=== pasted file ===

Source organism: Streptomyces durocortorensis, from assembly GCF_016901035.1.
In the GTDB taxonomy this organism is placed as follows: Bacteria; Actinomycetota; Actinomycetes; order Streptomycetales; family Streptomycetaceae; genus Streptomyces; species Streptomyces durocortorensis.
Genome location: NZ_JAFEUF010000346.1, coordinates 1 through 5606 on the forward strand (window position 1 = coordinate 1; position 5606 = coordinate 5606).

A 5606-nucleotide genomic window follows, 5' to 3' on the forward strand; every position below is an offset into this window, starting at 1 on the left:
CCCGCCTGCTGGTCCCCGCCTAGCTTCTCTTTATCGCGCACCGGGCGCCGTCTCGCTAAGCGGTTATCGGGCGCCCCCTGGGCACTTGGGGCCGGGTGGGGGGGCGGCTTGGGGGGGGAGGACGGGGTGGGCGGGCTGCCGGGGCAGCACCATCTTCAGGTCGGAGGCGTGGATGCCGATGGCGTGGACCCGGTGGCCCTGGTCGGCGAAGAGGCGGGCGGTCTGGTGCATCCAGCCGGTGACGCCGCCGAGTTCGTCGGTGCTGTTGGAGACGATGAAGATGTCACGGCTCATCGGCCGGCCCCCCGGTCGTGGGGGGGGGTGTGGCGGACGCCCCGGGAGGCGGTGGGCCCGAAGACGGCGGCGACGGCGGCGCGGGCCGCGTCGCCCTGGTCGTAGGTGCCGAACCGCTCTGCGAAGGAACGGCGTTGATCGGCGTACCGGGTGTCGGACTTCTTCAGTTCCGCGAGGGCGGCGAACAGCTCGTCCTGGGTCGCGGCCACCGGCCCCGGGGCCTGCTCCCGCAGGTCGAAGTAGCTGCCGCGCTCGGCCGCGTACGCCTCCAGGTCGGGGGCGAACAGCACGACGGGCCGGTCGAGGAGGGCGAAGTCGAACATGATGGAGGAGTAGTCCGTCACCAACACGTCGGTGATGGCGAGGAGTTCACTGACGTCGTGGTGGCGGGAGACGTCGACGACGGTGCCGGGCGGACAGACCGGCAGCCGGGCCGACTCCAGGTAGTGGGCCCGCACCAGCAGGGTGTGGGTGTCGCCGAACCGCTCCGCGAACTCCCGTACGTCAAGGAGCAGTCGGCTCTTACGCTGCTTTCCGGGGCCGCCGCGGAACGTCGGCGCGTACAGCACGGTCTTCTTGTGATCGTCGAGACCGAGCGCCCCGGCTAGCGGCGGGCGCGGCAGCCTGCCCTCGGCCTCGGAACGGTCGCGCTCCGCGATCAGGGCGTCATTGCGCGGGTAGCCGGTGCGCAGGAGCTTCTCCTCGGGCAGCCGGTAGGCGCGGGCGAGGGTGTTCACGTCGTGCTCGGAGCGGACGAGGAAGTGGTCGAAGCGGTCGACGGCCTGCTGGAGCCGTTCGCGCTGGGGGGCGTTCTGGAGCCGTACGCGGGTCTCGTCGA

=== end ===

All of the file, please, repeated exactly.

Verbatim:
Source organism: Streptomyces durocortorensis, from assembly GCF_016901035.1.
In the GTDB taxonomy this organism is placed as follows: Bacteria; Actinomycetota; Actinomycetes; order Streptomycetales; family Streptomycetaceae; genus Streptomyces; species Streptomyces durocortorensis.
Genome location: NZ_JAFEUF010000346.1, coordinates 1 through 5606 on the forward strand (window position 1 = coordinate 1; position 5606 = coordinate 5606).

A 5606-nucleotide genomic window follows, 5' to 3' on the forward strand; every position below is an offset into this window, starting at 1 on the left:
CCCGCCTGCTGGTCCCCGCCTAGCTTCTCTTTATCGCGCACCGGGCGCCGTCTCGCTAAGCGGTTATCGGGCGCCCCCTGGGCACTTGGGGCCGGGTGGGGGGGCGGCTTGGGGGGGGAGGACGGGGTGGGCGGGCTGCCGGGGCAGCACCATCTTCAGGTCGGAGGCGTGGATGCCGATGGCGTGGACCCGGTGGCCCTGGTCGGCGAAGAGGCGGGCGGTCTGGTGCATCCAGCCGGTGACGCCGCCGAGTTCGTCGGTGCTGTTGGAGACGATGAAGATGTCACGGCTCATCGGCCGGCCCCCCGGTCGTGGGGGGGGGTGTGGCGGACGCCCCGGGAGGCGGTGGGCCCGAAGACGGCGGCGACGGCGGCGCGGGCCGCGTCGCCCTGGTCGTAGGTGCCGAACCGCTCTGCGAAGGAACGGCGTTGATCGGCGTACCGGGTGTCGGACTTCTTCAGTTCCGCGAGGGCGGCGAACAGCTCGTCCTGGGTCGCGGCCACCGGCCCCGGGGCCTGCTCCCGCAGGTCGAAGTAGCTGCCGCGCTCGGCCGCGTACGCCTCCAGGTCGGGGGCGAACAGCACGACGGGCCGGTCGAGGAGGGCGAAGTCGAACATGATGGAGGAGTAGTCCGTCACCAACACGTCGGTGATGGCGAGGAGTTCACTGACGTCGTGGTGGCGGGAGACGTCGACGACGGTGCCGGGCGGACAGACCGGCAGCCGGGCCGACTCCAGGTAGTGGGCCCGCACCAGCAGGGTGTGGGTGTCGCCGAACCGCTCCGCGAACTCCCGTACGTCAAGGAGCAGTCGGCTCTTACGCTGCTTTCCGGGGCCGCCGCGGAACGTCGGCGCGTACAGCACGGTCTTCTTGTGATCGTCGAGACCGAGCGCCCCGGCTAGCGGCGGGCGCGGCAGCCTGCCCTCGGCCTCGGAACGGTCGCGCTCCGCGATCAGGGCGTCATTGCGCGGGTAGCCGGTGCGCAGGAGCTTCTCCTCGGGCAGCCGGTAGGCGCGGGCGAGGGTGTTCACGTCGTGCTCGGAGCGGACGAGGAAGTGGTCGAAGCGGTCGACGGCCTGCTGGAGCCGTTCGCGCTGGGGGGCGTTCTGGAGCCGTACGCGGGTCTCGTCGA